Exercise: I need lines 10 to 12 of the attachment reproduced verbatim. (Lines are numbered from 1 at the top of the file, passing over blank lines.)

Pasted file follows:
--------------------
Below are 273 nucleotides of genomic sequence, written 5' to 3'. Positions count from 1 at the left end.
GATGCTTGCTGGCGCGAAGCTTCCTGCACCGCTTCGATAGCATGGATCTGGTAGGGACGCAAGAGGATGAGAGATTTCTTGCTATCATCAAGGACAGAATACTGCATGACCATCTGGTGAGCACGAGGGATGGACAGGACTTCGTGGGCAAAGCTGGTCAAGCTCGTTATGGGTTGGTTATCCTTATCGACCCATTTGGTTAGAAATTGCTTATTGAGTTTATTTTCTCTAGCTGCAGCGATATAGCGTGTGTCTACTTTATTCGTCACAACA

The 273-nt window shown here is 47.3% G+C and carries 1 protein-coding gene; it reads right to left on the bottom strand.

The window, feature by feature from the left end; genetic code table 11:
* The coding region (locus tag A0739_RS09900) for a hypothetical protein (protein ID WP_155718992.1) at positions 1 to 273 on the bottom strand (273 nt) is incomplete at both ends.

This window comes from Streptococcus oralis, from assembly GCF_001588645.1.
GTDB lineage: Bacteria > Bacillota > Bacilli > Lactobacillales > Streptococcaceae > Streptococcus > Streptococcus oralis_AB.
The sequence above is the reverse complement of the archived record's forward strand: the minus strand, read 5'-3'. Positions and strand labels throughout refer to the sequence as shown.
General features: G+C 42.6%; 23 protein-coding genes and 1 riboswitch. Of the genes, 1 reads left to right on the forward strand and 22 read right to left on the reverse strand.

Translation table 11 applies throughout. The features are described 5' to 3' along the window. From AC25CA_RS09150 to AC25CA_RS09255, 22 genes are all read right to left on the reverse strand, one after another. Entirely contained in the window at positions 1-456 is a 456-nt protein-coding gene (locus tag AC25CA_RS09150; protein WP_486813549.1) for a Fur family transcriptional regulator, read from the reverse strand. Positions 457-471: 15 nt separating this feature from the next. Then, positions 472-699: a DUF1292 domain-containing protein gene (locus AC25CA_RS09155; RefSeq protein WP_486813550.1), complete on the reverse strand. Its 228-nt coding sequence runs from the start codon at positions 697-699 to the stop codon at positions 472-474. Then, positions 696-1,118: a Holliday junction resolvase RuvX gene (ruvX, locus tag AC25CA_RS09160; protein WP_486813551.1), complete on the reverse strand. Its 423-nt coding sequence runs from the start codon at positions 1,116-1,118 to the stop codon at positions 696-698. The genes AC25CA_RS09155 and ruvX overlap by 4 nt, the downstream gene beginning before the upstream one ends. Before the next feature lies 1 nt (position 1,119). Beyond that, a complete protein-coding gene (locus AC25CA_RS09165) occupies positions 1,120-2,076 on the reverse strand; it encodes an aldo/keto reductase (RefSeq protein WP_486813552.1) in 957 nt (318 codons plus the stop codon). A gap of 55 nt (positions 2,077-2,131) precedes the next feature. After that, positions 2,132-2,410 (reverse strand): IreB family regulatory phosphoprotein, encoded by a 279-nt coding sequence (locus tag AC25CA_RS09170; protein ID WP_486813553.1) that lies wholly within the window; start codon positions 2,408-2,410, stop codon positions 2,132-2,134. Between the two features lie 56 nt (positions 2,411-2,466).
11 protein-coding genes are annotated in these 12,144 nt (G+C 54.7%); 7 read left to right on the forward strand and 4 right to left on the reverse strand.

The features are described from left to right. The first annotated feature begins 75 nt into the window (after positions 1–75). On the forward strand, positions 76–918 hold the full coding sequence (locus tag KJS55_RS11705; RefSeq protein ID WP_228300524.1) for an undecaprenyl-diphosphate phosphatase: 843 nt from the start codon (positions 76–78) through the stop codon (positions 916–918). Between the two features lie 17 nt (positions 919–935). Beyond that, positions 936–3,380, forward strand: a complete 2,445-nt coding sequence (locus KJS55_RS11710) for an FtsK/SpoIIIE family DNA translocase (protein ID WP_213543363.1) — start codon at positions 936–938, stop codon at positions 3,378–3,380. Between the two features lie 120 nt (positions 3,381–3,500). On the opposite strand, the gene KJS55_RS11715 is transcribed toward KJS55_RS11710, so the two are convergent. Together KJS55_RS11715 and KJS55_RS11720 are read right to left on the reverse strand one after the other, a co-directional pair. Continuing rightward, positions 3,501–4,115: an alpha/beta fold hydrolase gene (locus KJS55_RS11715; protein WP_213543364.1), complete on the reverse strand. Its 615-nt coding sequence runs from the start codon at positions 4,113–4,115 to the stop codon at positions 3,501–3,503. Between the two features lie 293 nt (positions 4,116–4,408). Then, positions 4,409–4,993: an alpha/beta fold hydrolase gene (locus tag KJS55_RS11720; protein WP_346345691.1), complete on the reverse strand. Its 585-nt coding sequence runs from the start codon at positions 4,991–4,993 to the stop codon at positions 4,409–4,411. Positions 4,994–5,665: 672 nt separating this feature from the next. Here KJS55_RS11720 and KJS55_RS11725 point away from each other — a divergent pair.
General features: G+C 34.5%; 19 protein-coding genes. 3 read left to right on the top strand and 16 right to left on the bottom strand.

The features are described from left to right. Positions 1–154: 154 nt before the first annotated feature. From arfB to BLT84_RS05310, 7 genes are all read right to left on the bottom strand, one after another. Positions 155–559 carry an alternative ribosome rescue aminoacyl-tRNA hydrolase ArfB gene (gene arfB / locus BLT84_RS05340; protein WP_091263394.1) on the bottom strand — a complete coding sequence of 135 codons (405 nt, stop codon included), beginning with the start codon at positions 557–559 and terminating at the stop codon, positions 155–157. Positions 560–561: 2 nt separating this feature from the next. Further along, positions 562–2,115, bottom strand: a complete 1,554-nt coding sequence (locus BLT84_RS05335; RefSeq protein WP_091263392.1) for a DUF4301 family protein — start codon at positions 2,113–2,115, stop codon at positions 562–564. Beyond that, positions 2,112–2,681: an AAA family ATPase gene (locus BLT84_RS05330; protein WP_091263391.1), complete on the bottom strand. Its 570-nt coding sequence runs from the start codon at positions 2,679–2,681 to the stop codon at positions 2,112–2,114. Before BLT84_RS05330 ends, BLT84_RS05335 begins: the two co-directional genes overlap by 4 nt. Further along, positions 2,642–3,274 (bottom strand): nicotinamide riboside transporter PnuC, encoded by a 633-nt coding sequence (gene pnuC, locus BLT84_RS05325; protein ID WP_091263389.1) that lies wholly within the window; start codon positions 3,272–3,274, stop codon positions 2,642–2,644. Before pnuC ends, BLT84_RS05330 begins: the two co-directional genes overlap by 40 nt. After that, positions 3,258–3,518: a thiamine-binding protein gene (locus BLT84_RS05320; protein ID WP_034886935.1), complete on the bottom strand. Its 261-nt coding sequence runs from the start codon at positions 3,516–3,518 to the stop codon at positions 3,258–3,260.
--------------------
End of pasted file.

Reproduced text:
Translation table 11 applies throughout. The features are described 5' to 3' along the window. From AC25CA_RS09150 to AC25CA_RS09255, 22 genes are all read right to left on the reverse strand, one after another. Entirely contained in the window at positions 1-456 is a 456-nt protein-coding gene (locus tag AC25CA_RS09150; protein WP_486813549.1) for a Fur family transcriptional regulator, read from the reverse strand. Positions 457-471: 15 nt separating this feature from the next. Then, positions 472-699: a DUF1292 domain-containing protein gene (locus AC25CA_RS09155; RefSeq protein WP_486813550.1), complete on the reverse strand. Its 228-nt coding sequence runs from the start codon at positions 697-699 to the stop codon at positions 472-474. Then, positions 696-1,118: a Holliday junction resolvase RuvX gene (ruvX, locus tag AC25CA_RS09160; protein WP_486813551.1), complete on the reverse strand. Its 423-nt coding sequence runs from the start codon at positions 1,116-1,118 to the stop codon at positions 696-698. The genes AC25CA_RS09155 and ruvX overlap by 4 nt, the downstream gene beginning before the upstream one ends. Before the next feature lies 1 nt (position 1,119). Beyond that, a complete protein-coding gene (locus AC25CA_RS09165) occupies positions 1,120-2,076 on the reverse strand; it encodes an aldo/keto reductase (RefSeq protein WP_486813552.1) in 957 nt (318 codons plus the stop codon). A gap of 55 nt (positions 2,077-2,131) precedes the next feature. After that, positions 2,132-2,410 (reverse strand): IreB family regulatory phosphoprotein, encoded by a 279-nt coding sequence (locus tag AC25CA_RS09170; protein ID WP_486813553.1) that lies wholly within the window; start codon positions 2,408-2,410, stop codon positions 2,132-2,134. Between the two features lie 56 nt (positions 2,411-2,466).
11 protein-coding genes are annotated in these 12,144 nt (G+C 54.7%); 7 read left to right on the forward strand and 4 right to left on the reverse strand.

The features are described from left to right. The first annotated feature begins 75 nt into the window (after positions 1–75). On the forward strand, positions 76–918 hold the full coding sequence (locus tag KJS55_RS11705; RefSeq protein ID WP_228300524.1) for an undecaprenyl-diphosphate phosphatase: 843 nt from the start codon (positions 76–78) through the stop codon (positions 916–918). Between the two features lie 17 nt (positions 919–935). Beyond that, positions 936–3,380, forward strand: a complete 2,445-nt coding sequence (locus KJS55_RS11710) for an FtsK/SpoIIIE family DNA translocase (protein ID WP_213543363.1) — start codon at positions 936–938, stop codon at positions 3,378–3,380. Between the two features lie 120 nt (positions 3,381–3,500). On the opposite strand, the gene KJS55_RS11715 is transcribed toward KJS55_RS11710, so the two are convergent. Together KJS55_RS11715 and KJS55_RS11720 are read right to left on the reverse strand one after the other, a co-directional pair. Continuing rightward, positions 3,501–4,115: an alpha/beta fold hydrolase gene (locus KJS55_RS11715; protein WP_213543364.1), complete on the reverse strand. Its 615-nt coding sequence runs from the start codon at positions 4,113–4,115 to the stop codon at positions 3,501–3,503. Between the two features lie 293 nt (positions 4,116–4,408). Then, positions 4,409–4,993: an alpha/beta fold hydrolase gene (locus tag KJS55_RS11720; protein WP_346345691.1), complete on the reverse strand. Its 585-nt coding sequence runs from the start codon at positions 4,991–4,993 to the stop codon at positions 4,409–4,411. Positions 4,994–5,665: 672 nt separating this feature from the next. Here KJS55_RS11720 and KJS55_RS11725 point away from each other — a divergent pair.